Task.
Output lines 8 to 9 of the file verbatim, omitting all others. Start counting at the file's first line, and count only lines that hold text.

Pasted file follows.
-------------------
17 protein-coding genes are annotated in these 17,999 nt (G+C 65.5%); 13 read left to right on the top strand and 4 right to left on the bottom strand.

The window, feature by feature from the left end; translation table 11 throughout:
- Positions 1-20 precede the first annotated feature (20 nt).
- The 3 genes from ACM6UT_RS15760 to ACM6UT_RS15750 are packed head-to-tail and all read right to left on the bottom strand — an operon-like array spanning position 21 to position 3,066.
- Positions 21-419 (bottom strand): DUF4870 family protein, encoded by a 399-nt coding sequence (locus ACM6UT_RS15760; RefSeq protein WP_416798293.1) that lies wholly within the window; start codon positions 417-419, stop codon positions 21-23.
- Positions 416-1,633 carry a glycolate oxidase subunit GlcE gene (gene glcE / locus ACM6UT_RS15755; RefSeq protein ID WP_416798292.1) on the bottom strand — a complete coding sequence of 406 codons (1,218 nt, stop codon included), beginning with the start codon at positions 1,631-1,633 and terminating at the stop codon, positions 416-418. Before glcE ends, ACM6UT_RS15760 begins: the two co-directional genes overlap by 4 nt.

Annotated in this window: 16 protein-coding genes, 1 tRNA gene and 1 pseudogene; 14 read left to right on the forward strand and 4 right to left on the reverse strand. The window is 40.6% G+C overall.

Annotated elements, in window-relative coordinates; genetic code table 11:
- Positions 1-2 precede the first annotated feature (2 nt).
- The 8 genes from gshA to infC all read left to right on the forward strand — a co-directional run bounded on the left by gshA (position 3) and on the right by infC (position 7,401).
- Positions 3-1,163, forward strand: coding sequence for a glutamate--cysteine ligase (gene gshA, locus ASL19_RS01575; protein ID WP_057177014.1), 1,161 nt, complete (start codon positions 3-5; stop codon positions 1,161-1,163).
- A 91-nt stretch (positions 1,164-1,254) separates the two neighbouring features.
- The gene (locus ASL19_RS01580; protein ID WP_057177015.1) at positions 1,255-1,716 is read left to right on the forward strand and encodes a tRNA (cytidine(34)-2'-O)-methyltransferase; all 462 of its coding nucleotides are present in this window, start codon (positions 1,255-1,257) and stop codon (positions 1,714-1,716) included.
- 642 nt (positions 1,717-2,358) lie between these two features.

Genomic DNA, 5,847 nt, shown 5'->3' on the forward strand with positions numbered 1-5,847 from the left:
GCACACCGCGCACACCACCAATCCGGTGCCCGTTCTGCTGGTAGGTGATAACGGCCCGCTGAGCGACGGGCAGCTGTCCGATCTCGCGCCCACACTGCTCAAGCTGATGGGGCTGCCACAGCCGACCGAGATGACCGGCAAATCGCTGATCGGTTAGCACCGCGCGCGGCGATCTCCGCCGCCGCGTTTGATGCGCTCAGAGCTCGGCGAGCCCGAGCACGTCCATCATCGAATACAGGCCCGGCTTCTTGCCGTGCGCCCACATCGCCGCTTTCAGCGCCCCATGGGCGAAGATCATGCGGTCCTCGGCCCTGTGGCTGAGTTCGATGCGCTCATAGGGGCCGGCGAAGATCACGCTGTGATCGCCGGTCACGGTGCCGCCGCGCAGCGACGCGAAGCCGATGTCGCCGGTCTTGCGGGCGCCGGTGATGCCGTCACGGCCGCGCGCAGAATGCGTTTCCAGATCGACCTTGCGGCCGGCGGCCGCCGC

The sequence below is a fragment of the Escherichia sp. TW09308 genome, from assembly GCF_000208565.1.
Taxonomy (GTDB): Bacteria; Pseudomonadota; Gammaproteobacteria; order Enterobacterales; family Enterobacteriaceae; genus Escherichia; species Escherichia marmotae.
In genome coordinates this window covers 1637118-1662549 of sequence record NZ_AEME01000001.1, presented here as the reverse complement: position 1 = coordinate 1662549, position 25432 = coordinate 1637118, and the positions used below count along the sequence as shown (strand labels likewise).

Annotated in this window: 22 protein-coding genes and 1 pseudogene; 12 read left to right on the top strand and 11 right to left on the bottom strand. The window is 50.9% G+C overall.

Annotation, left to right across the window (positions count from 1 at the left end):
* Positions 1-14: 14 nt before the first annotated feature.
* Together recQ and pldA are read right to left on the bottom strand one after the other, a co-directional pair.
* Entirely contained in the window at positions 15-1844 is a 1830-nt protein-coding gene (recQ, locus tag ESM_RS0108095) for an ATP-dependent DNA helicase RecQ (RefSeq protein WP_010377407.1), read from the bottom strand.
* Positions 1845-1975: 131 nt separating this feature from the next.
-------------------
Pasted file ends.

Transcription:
Annotated elements, in window-relative coordinates; genetic code table 11:
- Positions 1-2 precede the first annotated feature (2 nt).